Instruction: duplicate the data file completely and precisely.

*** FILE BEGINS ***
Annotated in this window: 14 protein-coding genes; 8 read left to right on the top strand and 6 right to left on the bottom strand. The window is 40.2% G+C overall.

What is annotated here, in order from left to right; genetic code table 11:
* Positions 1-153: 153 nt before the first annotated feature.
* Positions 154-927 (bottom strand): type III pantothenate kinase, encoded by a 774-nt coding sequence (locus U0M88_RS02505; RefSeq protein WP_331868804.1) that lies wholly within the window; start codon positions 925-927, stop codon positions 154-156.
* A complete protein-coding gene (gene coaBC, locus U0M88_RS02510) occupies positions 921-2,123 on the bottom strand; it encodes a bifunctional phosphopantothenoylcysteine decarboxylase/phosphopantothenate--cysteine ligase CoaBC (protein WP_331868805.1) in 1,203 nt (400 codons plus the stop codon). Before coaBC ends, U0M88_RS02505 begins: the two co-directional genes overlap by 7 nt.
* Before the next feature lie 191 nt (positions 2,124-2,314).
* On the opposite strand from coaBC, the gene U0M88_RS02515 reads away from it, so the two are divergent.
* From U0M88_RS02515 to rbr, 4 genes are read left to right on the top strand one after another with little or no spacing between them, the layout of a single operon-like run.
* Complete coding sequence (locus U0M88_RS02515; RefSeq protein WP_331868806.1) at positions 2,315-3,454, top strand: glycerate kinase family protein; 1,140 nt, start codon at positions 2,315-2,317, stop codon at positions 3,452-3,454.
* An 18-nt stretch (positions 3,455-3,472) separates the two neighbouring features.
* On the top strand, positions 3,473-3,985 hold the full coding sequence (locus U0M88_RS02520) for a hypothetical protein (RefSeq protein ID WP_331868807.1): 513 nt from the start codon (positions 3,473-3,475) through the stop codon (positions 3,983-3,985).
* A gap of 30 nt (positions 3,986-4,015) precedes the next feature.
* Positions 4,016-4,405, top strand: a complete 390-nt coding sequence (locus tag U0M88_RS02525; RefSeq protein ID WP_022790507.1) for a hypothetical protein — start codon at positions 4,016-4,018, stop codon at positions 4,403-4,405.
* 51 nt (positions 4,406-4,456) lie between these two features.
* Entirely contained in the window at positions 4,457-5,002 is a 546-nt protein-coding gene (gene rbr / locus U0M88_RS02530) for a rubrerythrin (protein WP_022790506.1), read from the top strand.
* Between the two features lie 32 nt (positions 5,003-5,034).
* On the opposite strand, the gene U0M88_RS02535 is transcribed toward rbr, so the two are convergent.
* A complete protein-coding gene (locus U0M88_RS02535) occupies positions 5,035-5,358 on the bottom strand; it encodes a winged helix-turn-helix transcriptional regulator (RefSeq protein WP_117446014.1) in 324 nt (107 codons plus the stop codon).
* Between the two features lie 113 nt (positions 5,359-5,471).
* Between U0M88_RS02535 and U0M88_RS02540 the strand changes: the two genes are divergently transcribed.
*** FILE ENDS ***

Annotated in this window: 14 protein-coding genes; 8 read left to right on the top strand and 6 right to left on the bottom strand. The window is 40.2% G+C overall.

What is annotated here, in order from left to right; genetic code table 11:
* Positions 1-153: 153 nt before the first annotated feature.
* Positions 154-927 (bottom strand): type III pantothenate kinase, encoded by a 774-nt coding sequence (locus U0M88_RS02505; RefSeq protein WP_331868804.1) that lies wholly within the window; start codon positions 925-927, stop codon positions 154-156.
* A complete protein-coding gene (gene coaBC, locus U0M88_RS02510) occupies positions 921-2,123 on the bottom strand; it encodes a bifunctional phosphopantothenoylcysteine decarboxylase/phosphopantothenate--cysteine ligase CoaBC (protein WP_331868805.1) in 1,203 nt (400 codons plus the stop codon). Before coaBC ends, U0M88_RS02505 begins: the two co-directional genes overlap by 7 nt.
* Before the next feature lie 191 nt (positions 2,124-2,314).
* On the opposite strand from coaBC, the gene U0M88_RS02515 reads away from it, so the two are divergent.
* From U0M88_RS02515 to rbr, 4 genes are read left to right on the top strand one after another with little or no spacing between them, the layout of a single operon-like run.
* Complete coding sequence (locus U0M88_RS02515; RefSeq protein WP_331868806.1) at positions 2,315-3,454, top strand: glycerate kinase family protein; 1,140 nt, start codon at positions 2,315-2,317, stop codon at positions 3,452-3,454.
* An 18-nt stretch (positions 3,455-3,472) separates the two neighbouring features.
* On the top strand, positions 3,473-3,985 hold the full coding sequence (locus U0M88_RS02520) for a hypothetical protein (RefSeq protein ID WP_331868807.1): 513 nt from the start codon (positions 3,473-3,475) through the stop codon (positions 3,983-3,985).
* A gap of 30 nt (positions 3,986-4,015) precedes the next feature.
* Positions 4,016-4,405, top strand: a complete 390-nt coding sequence (locus tag U0M88_RS02525; RefSeq protein ID WP_022790507.1) for a hypothetical protein — start codon at positions 4,016-4,018, stop codon at positions 4,403-4,405.
* 51 nt (positions 4,406-4,456) lie between these two features.
* Entirely contained in the window at positions 4,457-5,002 is a 546-nt protein-coding gene (gene rbr / locus U0M88_RS02530) for a rubrerythrin (protein WP_022790506.1), read from the top strand.
* Between the two features lie 32 nt (positions 5,003-5,034).
* On the opposite strand, the gene U0M88_RS02535 is transcribed toward rbr, so the two are convergent.
* A complete protein-coding gene (locus U0M88_RS02535) occupies positions 5,035-5,358 on the bottom strand; it encodes a winged helix-turn-helix transcriptional regulator (RefSeq protein WP_117446014.1) in 324 nt (107 codons plus the stop codon).
* Between the two features lie 113 nt (positions 5,359-5,471).
* Between U0M88_RS02535 and U0M88_RS02540 the strand changes: the two genes are divergently transcribed.